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Fewer traffic fatalities by 2030: this may change

November 29, 2022

Traffic casualty figures

First some figures on traffic fatalities, as distressing as this subject is. In 2019, there were 661 traffic deaths and 6,900 serious traffic injuries in the Netherlands. A halving by 2030 would mean no more than 330 traffic fatalities and 3,450 serious traffic injuries in that year. How can this be achieved, knowing that more people are participating in traffic every year? SWOV did extensive research and provides estimates of what effects certain measures may have.

List of proposed measures/themes

On Jan. 27, 2022, a roundtable meeting was organized by the Ministry of IenW in which various civil society organizations could propose measures to improve road safety. Those organizations were ANWB (also on behalf of the Traffic Safety Coalition), CROW, Fietsersbond, Gemeente Rotterdam (also on behalf of the G4), IPO, Ministry of JenV, SWOV, TeamAlert, VNG, Veilig Verkeer Nederland and the Ministry of IenW itself. This resulted in this list of proposed measures/themes to be calculated by SWOV:

Traffic casualties

The report considered two scenarios:

Scenario 1: The first scenario does include casualty data for 2020 and 2021 – the corona years with less mobility – in the risk extrapolation. This scenario assumes, as it were, that the decline in traffic fatalities recorded during the corona years continues. For traffic fatalities, this means that even without additional measures, the number will decrease slightly toward 2030. For serious traffic injuries, the increase observed in recent years continues at a slower pace toward 2030.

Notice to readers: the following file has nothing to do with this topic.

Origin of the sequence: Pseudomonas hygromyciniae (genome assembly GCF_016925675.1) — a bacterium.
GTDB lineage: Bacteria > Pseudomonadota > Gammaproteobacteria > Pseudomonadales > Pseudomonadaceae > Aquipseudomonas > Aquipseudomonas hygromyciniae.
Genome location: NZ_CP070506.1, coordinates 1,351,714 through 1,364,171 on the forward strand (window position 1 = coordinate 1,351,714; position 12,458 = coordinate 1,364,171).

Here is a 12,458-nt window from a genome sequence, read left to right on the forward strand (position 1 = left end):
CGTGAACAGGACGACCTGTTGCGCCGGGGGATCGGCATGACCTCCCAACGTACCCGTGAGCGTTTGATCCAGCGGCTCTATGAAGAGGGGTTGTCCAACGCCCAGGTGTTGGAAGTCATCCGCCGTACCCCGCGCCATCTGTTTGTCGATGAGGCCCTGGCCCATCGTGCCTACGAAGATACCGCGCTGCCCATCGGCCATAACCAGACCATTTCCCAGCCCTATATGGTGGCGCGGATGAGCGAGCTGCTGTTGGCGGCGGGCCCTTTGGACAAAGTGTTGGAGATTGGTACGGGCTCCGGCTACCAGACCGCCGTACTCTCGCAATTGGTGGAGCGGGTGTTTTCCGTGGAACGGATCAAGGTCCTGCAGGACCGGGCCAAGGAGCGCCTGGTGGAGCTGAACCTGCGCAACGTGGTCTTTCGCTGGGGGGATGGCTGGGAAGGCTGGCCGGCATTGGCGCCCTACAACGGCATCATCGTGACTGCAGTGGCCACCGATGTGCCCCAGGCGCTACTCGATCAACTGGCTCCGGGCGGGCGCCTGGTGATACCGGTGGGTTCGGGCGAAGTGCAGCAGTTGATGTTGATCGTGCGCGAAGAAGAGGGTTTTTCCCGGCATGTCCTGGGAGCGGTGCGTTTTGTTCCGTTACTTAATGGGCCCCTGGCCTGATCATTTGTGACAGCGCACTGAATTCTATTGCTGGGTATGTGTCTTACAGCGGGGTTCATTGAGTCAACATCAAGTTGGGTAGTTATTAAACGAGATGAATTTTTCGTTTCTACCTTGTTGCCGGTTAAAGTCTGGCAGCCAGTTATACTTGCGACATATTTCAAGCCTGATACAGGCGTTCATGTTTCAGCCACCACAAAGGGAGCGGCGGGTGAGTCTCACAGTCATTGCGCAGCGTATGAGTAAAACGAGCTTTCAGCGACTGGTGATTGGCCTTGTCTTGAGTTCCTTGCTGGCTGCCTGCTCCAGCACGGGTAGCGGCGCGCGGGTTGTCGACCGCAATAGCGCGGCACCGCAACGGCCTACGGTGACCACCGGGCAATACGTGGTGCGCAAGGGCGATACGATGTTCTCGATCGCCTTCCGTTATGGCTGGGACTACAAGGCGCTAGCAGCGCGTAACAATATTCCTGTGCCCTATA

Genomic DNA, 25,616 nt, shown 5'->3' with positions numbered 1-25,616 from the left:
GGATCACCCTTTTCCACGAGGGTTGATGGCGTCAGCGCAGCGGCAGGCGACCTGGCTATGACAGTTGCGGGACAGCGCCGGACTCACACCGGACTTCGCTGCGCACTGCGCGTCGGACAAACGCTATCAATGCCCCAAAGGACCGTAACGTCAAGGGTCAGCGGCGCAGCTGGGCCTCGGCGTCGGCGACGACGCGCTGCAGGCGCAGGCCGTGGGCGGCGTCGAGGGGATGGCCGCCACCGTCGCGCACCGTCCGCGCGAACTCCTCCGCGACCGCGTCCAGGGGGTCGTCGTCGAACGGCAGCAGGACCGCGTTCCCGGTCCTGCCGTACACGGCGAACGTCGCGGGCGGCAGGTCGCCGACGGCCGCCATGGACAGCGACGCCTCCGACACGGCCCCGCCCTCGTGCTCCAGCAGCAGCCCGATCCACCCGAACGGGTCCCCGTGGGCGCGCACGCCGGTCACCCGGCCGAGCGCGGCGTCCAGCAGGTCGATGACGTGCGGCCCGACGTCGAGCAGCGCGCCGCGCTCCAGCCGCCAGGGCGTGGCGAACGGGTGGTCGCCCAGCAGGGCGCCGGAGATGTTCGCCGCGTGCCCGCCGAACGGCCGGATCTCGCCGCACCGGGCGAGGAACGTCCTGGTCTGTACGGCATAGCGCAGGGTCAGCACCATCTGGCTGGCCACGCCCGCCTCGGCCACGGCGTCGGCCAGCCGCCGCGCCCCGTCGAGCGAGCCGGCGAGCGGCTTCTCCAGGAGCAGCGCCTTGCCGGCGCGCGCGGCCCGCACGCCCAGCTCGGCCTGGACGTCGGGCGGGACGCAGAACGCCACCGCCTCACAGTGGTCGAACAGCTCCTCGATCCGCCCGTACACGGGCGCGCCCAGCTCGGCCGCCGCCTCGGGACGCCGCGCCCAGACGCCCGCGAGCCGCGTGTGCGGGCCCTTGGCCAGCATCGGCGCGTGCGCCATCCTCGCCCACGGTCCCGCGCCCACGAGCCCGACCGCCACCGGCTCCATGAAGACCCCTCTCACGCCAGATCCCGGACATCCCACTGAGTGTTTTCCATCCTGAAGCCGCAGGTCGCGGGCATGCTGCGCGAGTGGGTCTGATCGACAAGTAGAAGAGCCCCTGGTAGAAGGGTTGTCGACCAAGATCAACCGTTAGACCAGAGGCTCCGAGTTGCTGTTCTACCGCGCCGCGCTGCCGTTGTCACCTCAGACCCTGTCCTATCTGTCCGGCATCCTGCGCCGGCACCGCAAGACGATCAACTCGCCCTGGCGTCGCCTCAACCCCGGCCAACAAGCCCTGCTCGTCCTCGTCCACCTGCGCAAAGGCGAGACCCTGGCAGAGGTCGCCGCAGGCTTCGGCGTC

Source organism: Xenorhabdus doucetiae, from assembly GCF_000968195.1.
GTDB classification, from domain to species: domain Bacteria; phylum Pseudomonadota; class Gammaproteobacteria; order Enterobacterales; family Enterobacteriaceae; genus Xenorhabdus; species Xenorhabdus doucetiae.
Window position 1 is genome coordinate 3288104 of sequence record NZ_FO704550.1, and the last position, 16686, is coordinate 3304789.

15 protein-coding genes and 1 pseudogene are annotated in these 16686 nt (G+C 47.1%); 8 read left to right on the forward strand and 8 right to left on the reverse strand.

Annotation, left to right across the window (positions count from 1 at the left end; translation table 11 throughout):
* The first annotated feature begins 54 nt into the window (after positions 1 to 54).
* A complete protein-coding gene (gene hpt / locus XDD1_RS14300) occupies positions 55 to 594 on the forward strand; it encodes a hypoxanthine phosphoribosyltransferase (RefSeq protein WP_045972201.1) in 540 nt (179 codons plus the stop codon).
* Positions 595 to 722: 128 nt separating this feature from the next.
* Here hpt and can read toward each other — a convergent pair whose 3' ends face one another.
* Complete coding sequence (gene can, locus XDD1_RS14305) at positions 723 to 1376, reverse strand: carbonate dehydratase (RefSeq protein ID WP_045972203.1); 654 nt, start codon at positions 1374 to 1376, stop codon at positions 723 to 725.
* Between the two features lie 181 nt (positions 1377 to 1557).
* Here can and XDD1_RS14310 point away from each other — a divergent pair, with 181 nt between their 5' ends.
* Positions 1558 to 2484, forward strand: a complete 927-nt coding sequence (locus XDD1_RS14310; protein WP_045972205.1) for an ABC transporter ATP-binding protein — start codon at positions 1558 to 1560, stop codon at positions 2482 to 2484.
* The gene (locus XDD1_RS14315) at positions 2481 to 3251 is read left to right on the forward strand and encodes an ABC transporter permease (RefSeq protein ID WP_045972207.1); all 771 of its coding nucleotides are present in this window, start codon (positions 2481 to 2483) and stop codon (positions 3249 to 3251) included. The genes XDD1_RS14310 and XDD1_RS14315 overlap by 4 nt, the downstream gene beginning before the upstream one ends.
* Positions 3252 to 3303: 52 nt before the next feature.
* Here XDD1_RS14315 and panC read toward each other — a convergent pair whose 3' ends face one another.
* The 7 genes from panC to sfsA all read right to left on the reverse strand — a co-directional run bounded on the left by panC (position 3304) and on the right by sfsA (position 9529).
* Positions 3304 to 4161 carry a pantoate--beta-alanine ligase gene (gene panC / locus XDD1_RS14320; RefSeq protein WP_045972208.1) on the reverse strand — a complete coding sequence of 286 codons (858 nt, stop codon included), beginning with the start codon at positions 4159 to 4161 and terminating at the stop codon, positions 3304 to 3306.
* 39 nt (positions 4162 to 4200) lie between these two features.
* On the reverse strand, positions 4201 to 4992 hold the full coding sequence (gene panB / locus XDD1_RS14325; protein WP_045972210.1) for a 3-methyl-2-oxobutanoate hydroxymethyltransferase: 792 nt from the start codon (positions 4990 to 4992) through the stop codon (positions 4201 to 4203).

Scenario 2: The second scenario excludes casualty data for 2020 and 2021. This scenario assumes, as it were, that the decline in traffic fatalities during the corona years was only temporary and that the traffic picture will return to the same way it was before corona. For traffic fatalities, this means an increase is expected by 2030. For serious traffic injuries, the sharp increase in pre-corona is expected to continue under this scenario.

The study’s conclusion

The report concludes the following: “The goal of halving traffic casualties by 2030 seems too ambitious. And thus an ambition of 0 traffic casualties in 2050 is also far away. This does not alter the fact that a substantial reduction in traffic fatalities and/or serious traffic injuries is possible. That there are measures that can prevent 100 deaths or 2,000 serious traffic injuries every year is good news.”

The conclusion continues, “The base projections, the forecast for 2030 without additional measures, show that taking measures is also necessary to reduce the impact of traffic unsafety on our society. In both calculated scenarios, the number of serious traffic injuries increases. And it is not likely that this increase will stop after 2030. As close to a halving as possible, but at least initiating a decrease should be a goal. The results of this study show what (set of) measures are most likely to achieve that. It is sometimes said that all the low-hanging fruit has already been picked. This calculation shows that in terms of effectiveness there is still some fruit hanging on the tree. It’s just a question of who reaches the step to pick it,” the researchers said.

Road safety changes

The researchers consider the halving of the number of traffic casualties in 2030 compared to 2019, rather than 2020, because that year is not representative due to mobility-limiting corona measures. Here we look at traffic fatalities and serious traffic injuries.

Things are going to change anyway in terms of road safety. For example, as of Jan. 1, 2023, all moped riders must wear helmets. The requirements for this helmet are similar to those for a speed-pedelec helmet.

Intelligent speed limiter